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Analysis of the Impact of Class Size on Student Achievement in Minnesota’s Elementary Schools.

Parents, educators, and public officials in Minnesota have long been concerned about children’s academic achievement in the state’s elementary schools. The issue has become particularly acute as tight budgets at the federal, state, and local levels have forced Minnesota public schools to reduce spending. One possible consequence of the current budget situation is larger class sizes, because keeping class sizes small requires more teachers for a given student population and is therefore quire expensive. Although it is widely believed that small class sizes enhance learning, isolating the impact of class size alone on educational achievement is extremely difficult, and no credible study on this issue has been conducted in Minnesota. Using a research method recently introduced by Harvard University economics professor Caroline Hoxby, Paul Glewwe (Applied Economics) will examine the impact of class size on academic performance in elementary schools in Minnesota using data provided by the Minnesota Department of Education. The research approach Glewwe will use is based on natural variations in birth rates in a given school district, which allows for more precise estimates of the impact of class size on student academic performance. The research project may also include various community groups in the state that work on education issues.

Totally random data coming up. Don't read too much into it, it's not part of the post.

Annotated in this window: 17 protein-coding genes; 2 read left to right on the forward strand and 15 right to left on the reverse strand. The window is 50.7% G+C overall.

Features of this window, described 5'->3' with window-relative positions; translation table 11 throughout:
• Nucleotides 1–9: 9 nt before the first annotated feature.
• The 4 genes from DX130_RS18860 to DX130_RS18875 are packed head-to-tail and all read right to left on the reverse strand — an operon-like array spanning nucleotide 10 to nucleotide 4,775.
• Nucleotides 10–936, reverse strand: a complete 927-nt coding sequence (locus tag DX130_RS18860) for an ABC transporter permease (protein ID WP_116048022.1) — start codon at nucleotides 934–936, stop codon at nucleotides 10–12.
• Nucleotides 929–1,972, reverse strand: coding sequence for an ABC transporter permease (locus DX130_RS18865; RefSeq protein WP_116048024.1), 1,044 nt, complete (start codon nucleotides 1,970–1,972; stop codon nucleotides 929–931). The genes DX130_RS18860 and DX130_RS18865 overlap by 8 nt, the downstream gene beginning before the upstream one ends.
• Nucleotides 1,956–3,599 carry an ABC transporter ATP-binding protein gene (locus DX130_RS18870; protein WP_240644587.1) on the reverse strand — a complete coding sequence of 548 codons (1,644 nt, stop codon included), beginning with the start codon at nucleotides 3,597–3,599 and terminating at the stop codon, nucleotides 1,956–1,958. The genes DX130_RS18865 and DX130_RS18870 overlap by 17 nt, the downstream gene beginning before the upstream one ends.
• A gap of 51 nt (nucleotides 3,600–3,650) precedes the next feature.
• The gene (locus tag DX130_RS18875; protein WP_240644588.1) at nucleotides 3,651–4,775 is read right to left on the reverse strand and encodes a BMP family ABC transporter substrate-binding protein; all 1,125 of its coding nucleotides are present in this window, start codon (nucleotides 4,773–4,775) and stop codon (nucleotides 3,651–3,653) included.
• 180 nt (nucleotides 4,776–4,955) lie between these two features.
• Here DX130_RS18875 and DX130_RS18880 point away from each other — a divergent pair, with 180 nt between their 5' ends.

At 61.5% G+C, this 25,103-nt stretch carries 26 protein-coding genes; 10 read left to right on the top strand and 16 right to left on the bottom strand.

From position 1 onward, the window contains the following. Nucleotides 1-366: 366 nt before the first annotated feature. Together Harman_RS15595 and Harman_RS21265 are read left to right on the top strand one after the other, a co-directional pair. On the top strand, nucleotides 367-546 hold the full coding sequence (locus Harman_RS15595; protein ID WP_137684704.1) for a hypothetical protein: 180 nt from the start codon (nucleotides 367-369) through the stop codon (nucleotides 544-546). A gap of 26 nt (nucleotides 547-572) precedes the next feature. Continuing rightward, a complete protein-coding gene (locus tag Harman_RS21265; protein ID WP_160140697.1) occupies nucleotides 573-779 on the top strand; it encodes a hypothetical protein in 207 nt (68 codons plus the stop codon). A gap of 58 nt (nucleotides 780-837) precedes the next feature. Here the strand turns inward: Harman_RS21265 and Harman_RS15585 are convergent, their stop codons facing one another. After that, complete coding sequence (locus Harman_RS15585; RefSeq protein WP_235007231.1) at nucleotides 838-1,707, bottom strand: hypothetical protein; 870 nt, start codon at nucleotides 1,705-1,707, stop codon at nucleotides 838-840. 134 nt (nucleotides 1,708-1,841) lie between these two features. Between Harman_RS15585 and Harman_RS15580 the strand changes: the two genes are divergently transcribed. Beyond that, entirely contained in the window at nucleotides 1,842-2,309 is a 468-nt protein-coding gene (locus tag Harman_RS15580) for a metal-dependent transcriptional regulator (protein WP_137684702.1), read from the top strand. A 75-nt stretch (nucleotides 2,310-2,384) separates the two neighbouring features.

Project Award Date: 
Community organization or agency: 
Minnesota Department of Education data
Reports and related files
Sponsoring CURA Program: 
CURA Contact: 
Edward Goetz Director, CURA (612) 624-8737